Young Professionals: What is "income" for tax purposes, and what isn't?

January 09, 2019

Young Professionals: What is

You want to make sure that your tax return is complete and accurate when you file it, to avoid any problems with CRA.  So, it is important to know what counts as “income” that has to be reported on your tax return.  As a young professional, it is most often going to consist of employment income from your jobs, but may also include EI benefits, business income or investment income.  

Your employers should provide you with a T4 slip that shows the amount you were paid, and the corresponding deductions they took for Canada Pension Plan (CPP), Employment Insurance (EI) and income tax.  If you worked for someone and they didn’t deduct these amounts or give you a T4 slip, you may have to report what you earned as business income, since it would appear that they didn’t actually set you up properly as an employee and instead paid you as a contractor.

If you collected EI benefits at any point in the year, you will receive a T4E slip from the government that shows how much you were paid, and any income tax they deducted from the payments.

If you carry on any kind of business activity, either full time or just a side-hustle, you will need to complete a statement of business activities and report the relevant income and expenses related to that activity.  And, if you hold any investments outside of an RRSP or TFSA, any interest, dividends, etc. that you earn on those investments is also part of your taxable income.

Monies that you receive over the year which are NOT income for tax purposes include any kind of loans or other borrowing, gifts or lottery winnings.  Money you get from selling personal items is also generally not income for tax purposes, unless you do it with a frequency and amount such that the tax department considers it to actually be a business activity.  Inheritances are also often not income for tax purposes, but it depends on how the funds are distributed to you by the Estate of the deceased person.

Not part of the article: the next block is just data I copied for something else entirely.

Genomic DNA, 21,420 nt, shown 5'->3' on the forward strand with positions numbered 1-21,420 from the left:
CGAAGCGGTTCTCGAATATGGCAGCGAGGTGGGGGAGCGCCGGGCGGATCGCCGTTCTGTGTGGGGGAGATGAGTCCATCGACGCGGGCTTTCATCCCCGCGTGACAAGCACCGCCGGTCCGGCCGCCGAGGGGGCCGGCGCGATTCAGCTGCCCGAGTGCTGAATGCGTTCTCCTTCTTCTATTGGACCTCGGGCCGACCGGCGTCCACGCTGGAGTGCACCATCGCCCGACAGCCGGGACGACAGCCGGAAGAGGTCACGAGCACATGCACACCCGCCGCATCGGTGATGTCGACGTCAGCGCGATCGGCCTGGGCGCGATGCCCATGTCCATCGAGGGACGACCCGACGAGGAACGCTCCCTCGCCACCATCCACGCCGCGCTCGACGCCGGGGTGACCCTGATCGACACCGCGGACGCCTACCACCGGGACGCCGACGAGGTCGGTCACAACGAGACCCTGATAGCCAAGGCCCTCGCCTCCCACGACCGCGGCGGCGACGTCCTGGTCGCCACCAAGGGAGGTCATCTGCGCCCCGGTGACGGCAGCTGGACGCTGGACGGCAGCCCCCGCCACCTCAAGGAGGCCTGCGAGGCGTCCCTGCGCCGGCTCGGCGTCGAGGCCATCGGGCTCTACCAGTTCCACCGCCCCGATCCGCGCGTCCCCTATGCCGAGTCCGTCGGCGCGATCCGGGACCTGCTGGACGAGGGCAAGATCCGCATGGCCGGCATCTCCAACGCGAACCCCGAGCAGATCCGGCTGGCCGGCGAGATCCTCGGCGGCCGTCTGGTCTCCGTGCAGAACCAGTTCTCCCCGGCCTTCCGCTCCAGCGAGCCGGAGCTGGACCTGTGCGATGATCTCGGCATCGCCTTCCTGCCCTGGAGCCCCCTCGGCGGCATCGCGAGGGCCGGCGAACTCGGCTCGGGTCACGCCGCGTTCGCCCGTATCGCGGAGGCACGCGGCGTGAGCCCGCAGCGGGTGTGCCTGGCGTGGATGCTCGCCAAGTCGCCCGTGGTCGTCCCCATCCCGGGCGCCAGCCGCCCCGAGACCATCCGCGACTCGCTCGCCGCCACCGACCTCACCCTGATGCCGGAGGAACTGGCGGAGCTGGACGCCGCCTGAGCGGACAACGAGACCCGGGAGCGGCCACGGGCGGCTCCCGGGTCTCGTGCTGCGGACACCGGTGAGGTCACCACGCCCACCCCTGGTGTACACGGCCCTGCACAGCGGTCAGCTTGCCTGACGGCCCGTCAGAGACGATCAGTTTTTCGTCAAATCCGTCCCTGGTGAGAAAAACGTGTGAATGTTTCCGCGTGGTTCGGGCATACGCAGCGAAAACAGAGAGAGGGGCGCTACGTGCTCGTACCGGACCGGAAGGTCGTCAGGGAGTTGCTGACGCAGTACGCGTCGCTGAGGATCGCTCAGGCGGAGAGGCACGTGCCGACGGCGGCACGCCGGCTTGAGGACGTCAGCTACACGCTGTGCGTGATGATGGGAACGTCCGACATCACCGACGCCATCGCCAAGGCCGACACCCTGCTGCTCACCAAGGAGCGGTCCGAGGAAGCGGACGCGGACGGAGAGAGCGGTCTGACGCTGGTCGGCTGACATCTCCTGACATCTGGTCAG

Also in News

Why school still matters for your taxes after graduation
Why school still matters for your taxes after graduation

February 13, 2019

View full article →

RRSP vs TFSA
RRSP vs TFSA

February 07, 2019

Adulting includes making decisions about your long-term financial future and planning for things like retirement (no matter how far off they may seem).  To make it all even more complex, the government and financial institutions have done a great job of using acronyms that you have to learn and understand.  

View full article →

What happens when you get married/become common law?
What happens when you get married/become common law?

February 07, 2019

Once you are married or common law, the two of you are from there forward cross-referenced on each other’s tax returns for the duration of your time together.  You both still each file your own tax return, but you indicate your spouse’s name, SIN and net income on your return (and they do the same for you on theirs).  And, there are credits you may be able to transfer between spouses, and others you will have to ensure are only claimed by one.

View full article →